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Latest Fertility preservation Stories

2009-11-09 14:04:47

Parents support experimental procedure for preteen sons For parents of children with cancer, the hopeful news is that pediatric survival rates have steadily improved for decades. Among the bad news"”treatments that enable survival often cause infertility. Boys diagnosed with cancer who have reached puberty currently have an opportunity to preserve their fertility: before undergoing cancer treatment, they may have their semen frozen and preserved in sperm banks. Younger boys, however, do...

2009-11-04 10:48:00

NEW YORK, Nov. 4 /PRNewswire/ -- Reproductive Medicine Associates of New York (RMA of New York) is proud to announce that Dr. Alan Copperman has joined the fertility advisory committee of LIVESTRONG, The Lance Armstrong Foundation (LAF). The entire team of physicians, nurses and staff at RMA of New York have long been ardent supporters of Fertile Hope, prior to their joining forces with LAF. Dr. Alan Copperman, a Board Certified Reproductive Endocrinologist and co-medical director of...

2009-08-12 08:35:00

Montefiore's Institute for Reproductive Medicine & Health Only Site in New York Metro Area to Offer This Breakthrough Procedure HARTSDALE, N.Y., Aug. 12 /PRNewswire-USNewswire/ -- Cancer patients who want to start a family in the future now have a new option. Montefiore's Institute for Reproductive Medicine & Health is the only site in the New York metropolitan area and one of approximately 25 sites across the country to offer a new treatment option to preserve fertility for female...

2009-08-12 07:44:00

Young women with early-stage ovarian cancer can preserve fertility by keeping at least one ovary or the uterus without increasing the risk of dying from the disease, a new study finds. Although ovarian cancer occurs most often in older women, up to 17 percent of ovarian tumors occur in women age 40 or younger, many of whom have early stage disease. Surgery for ovarian cancer usually involves hysterectomy -- complete removal of the uterus and ovaries -- which not only results in the loss of...

2009-08-10 10:24:56

A new study finds that young women with early-stage ovarian cancer can preserve future fertility by keeping at least one ovary or the uterus without increasing the risk of dying from the disease. The study is published in the September 15, 2009 issue of Cancer, a peer-reviewed journal of the American Cancer Society.Most cases of ovarian cancer are diagnosed at later stages and in older women. However, up to 17 percent of ovarian tumors occur in women 40 years of age or younger, many of whom...

2009-07-24 07:20:23

The vast improvement in cancer treatment and increased survival rates have created a challenge for young cancer patients, since the chemotherapy and radiation treatments that save lives often threaten fertility. Techniques to safeguard fertility, such as freezing eggs for later embryo development, have low odds of success, leaving patients with limited reproductive options. That is beginning to change, as researchers improve techniques, mature human eggs in the laboratory, and discover...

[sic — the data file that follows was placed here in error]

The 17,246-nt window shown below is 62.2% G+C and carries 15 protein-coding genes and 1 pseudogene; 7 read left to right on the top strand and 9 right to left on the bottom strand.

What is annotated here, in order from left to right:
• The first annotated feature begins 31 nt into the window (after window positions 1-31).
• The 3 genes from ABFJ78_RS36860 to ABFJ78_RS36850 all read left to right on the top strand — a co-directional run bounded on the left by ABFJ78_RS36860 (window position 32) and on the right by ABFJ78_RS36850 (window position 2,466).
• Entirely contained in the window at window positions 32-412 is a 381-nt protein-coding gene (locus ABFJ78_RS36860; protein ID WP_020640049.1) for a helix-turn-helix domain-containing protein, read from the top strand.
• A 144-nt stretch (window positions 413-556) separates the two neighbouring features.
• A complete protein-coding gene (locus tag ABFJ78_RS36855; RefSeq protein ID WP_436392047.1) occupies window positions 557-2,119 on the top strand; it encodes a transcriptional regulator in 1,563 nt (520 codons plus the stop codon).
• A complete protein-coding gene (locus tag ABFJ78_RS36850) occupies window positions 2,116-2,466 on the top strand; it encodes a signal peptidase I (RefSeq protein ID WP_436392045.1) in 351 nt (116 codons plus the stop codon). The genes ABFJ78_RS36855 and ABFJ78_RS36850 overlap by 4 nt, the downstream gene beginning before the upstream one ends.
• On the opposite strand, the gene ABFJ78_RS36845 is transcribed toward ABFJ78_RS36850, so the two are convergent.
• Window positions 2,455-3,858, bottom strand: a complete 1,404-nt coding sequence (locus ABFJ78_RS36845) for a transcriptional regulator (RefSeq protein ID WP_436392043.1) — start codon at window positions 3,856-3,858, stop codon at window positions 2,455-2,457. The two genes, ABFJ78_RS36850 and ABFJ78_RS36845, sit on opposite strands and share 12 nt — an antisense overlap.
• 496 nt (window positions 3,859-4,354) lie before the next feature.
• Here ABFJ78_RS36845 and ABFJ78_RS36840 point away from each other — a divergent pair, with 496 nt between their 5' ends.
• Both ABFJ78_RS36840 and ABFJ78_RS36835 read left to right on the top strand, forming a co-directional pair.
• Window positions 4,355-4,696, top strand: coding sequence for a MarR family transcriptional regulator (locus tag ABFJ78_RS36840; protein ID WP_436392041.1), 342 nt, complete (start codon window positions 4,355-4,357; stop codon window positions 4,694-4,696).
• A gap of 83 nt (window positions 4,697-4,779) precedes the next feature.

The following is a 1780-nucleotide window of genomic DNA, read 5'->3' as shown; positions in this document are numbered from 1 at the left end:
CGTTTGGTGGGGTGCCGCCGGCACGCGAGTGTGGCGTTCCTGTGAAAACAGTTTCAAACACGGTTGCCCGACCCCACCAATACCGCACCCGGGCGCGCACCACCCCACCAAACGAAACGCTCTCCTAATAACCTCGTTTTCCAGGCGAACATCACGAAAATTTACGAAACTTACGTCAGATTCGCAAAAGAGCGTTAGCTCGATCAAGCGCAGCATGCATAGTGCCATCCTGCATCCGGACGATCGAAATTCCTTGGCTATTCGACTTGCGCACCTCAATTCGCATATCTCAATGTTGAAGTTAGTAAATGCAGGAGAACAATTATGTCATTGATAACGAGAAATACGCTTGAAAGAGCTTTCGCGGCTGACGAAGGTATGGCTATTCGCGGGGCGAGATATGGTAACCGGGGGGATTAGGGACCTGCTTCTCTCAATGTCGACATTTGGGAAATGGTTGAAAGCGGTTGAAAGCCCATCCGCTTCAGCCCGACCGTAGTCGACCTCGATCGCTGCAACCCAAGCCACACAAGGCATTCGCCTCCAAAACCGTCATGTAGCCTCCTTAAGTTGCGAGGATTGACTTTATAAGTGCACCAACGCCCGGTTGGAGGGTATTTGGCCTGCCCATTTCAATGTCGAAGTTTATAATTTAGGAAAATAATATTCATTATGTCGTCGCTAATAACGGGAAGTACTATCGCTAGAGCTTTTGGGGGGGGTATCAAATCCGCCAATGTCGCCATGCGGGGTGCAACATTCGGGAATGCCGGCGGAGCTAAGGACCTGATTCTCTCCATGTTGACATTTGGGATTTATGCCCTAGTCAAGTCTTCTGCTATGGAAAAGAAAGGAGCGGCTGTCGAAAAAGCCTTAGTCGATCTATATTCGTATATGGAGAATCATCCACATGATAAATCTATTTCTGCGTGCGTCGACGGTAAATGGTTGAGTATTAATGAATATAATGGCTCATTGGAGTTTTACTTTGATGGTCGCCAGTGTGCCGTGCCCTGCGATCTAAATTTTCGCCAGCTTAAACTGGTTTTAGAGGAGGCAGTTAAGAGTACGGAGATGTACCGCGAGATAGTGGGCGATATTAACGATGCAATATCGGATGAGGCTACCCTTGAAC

2009-07-20 14:24:01

Cancer treatment has come a long way, leading to a multitude of therapy options and improved survival rates. These successes, however, have created a challenge for young cancer patients since chemotherapy and radiation treatments that often save lives threaten fertility. Techniques available to safeguard fertility, such as freezing eggs for later embryo development, have poor odds of success, leaving patients with very limited options for the future. But that is beginning to change as...

2009-07-14 10:31:49

Researchers grow immature egg cells in the laboratory for 30 daysResearchers funded by the National Institutes of Health have completed a critical first step in the eventual development of a technique to retain fertility in women with cancer who require treatments that might otherwise make them unable to have children.The researchers have developed a method to advance undeveloped human eggs to near maturity, in laboratory cultures maintained outside the body. The technique focuses on the...

2009-07-14 07:32:52

The tiny translucent egg nestled in the special laboratory gel was a mere 30 days old, but its four-week birthday caused researchers to quietly celebrate. This was the first time anyone had successfully grown a woman's immature egg cells, contained in a tiny sac called a follicle, to a healthy and nearly mature egg in the laboratory. When an egg is fully mature, it is ready to be fertilized.The researchers from Northwestern University Feinberg School of Medicine have completed the first...

2009-07-13 18:01:00

U.S. medical scientists say they have grown immature human egg cells to near maturity in a laboratory. The Northwestern University Feinberg School of Medicine researchers said their achievement marks the first time anyone has successfully grown a woman's immature egg cells, contained in a tiny sac called a follicle, to a healthy and nearly mature egg in the laboratory. When an egg is fully mature, it is ready to be fertilized. The scientists said their research, if successful in the next...


Word of the Day
endocarp
  • The hard inner (usually woody) layer of the pericarp of some fruits (as peaches or plums or cherries or olives) that contains the seed.
This word comes from the Greek 'endon,' in, within, plus the Greek 'karpos', fruit.
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